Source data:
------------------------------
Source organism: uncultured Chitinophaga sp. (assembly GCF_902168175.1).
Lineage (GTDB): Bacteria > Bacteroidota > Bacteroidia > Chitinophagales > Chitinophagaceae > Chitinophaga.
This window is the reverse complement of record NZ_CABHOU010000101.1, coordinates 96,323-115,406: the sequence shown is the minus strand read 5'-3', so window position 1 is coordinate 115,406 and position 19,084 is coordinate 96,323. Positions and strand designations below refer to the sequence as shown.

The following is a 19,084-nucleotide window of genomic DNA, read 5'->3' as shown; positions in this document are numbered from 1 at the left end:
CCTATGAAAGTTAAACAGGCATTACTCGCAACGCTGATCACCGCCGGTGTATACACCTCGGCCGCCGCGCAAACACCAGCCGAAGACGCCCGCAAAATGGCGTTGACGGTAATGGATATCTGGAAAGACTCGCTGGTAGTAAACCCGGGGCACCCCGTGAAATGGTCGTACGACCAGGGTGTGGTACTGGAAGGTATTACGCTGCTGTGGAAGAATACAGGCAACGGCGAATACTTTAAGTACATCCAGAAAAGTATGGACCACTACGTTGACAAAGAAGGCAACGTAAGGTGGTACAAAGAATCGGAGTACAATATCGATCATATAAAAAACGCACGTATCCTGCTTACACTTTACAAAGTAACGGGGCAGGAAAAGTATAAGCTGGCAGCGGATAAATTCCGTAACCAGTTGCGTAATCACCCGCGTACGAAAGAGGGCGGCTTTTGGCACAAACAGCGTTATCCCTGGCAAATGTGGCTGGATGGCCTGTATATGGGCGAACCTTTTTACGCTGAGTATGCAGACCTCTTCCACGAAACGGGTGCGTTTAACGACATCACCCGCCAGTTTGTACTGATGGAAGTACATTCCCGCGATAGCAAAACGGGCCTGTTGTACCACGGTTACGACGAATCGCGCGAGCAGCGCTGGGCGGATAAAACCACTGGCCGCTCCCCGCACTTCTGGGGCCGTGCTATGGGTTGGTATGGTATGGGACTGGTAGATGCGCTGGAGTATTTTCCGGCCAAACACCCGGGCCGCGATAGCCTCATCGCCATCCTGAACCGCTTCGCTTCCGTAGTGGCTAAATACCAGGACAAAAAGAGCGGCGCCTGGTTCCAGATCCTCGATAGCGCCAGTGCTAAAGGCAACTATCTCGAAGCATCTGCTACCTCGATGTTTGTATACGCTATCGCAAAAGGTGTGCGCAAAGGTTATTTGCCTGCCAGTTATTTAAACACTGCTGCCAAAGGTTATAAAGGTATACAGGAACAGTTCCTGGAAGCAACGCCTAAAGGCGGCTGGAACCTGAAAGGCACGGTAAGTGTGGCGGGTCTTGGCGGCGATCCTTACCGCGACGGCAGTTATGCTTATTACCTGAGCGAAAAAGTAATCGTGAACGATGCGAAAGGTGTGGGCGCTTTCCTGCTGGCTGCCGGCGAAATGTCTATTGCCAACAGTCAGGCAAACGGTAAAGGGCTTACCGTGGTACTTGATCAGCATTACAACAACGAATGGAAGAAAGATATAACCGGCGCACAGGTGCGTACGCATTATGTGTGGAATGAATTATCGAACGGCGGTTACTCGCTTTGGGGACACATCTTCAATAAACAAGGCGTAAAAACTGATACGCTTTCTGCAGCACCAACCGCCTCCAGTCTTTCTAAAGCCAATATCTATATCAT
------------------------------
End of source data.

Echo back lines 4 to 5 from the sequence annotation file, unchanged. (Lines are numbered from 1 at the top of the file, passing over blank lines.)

The following is a 19,084-nucleotide window of genomic DNA, read 5'->3' as shown; positions in this document are numbered from 1 at the left end:
CCTATGAAAGTTAAACAGGCATTACTCGCAACGCTGATCACCGCCGGTGTATACACCTCGGCCGCCGCGCAAACACCAGCCGAAGACGCCCGCAAAATGGCGTTGACGGTAATGGATATCTGGAAAGACTCGCTGGTAGTAAACCCGGGGCACCCCGTGAAATGGTCGTACGACCAGGGTGTGGTACTGGAAGGTATTACGCTGCTGTGGAAGAATACAGGCAACGGCGAATACTTTAAGTACATCCAGAAAAGTATGGACCACTACGTTGACAAAGAAGGCAACGTAAGGTGGTACAAAGAATCGGAGTACAATATCGATCATATAAAAAACGCACGTATCCTGCTTACACTTTACAAAGTAACGGGGCAGGAAAAGTATAAGCTGGCAGCGGATAAATTCCGTAACCAGTTGCGTAATCACCCGCGTACGAAAGAGGGCGGCTTTTGGCACAAACAGCGTTATCCCTGGCAAATGTGGCTGGATGGCCTGTATATGGGCGAACCTTTTTACGCTGAGTATGCAGACCTCTTCCACGAAACGGGTGCGTTTAACGACATCACCCGCCAGTTTGTACTGATGGAAGTACATTCCCGCGATAGCAAAACGGGCCTGTTGTACCACGGTTACGACGAATCGCGCGAGCAGCGCTGGGCGGATAAAACCACTGGCCGCTCCCCGCACTTCTGGGGCCGTGCTATGGGTTGGTATGGTATGGGACTGGTAGATGCGCTGGAGTATTTTCCGGCCAAACACCCGGGCCGCGATAGCCTCATCGCCATCCTGAACCGCTTCGCTTCCGTAGTGGCTAAATACCAGGACAAAAAGAGCGGCGCCTGGTTCCAGATCCTCGATAGCGCCAGTGCTAAAGGCAACTATCTCGAAGCATCTGCTACCTCGATGTTTGTATACGCTATCGCAAAAGGTGTGCGCAAAGGTTATTTGCCTGCCAGTTATTTAAACACTGCTGCCAAAGGTTATAAAGGTATACAGGAACAGTTCCTGGAAGCAACGCCTAAAGGCGGCTGGAACCTGAAAGGCACGGTAAGTGTGGCGGGTCTTGGCGGCGATCCTTACCGCGACGGCAGTTATGCTTATTACCTGAGCGAAAAAGTAATCGTGAACGATGCGAAAGGTGTGGGCGCTTTCCTGCTGGCTGCCGGCGAAATGTCTATTGCCAACAGTCAGGCAAACGGTAAAGGGCTTACCGTGGTACTTGATCAGCATTACAACAACGAATGGAAGAAAGATATAACCGGCGCACAGGTGCGTACGCATTATGTGTGGAATGAATTATCGAACGGCGGTTACTCGCTTTGGGGACACATCTTCAATAAACAAGGCGTAAAAACTGATACGCTTTCTGCAGCACCAACCGCCTCCAGTCTTTCTAAAGCCAATATCTATATCAT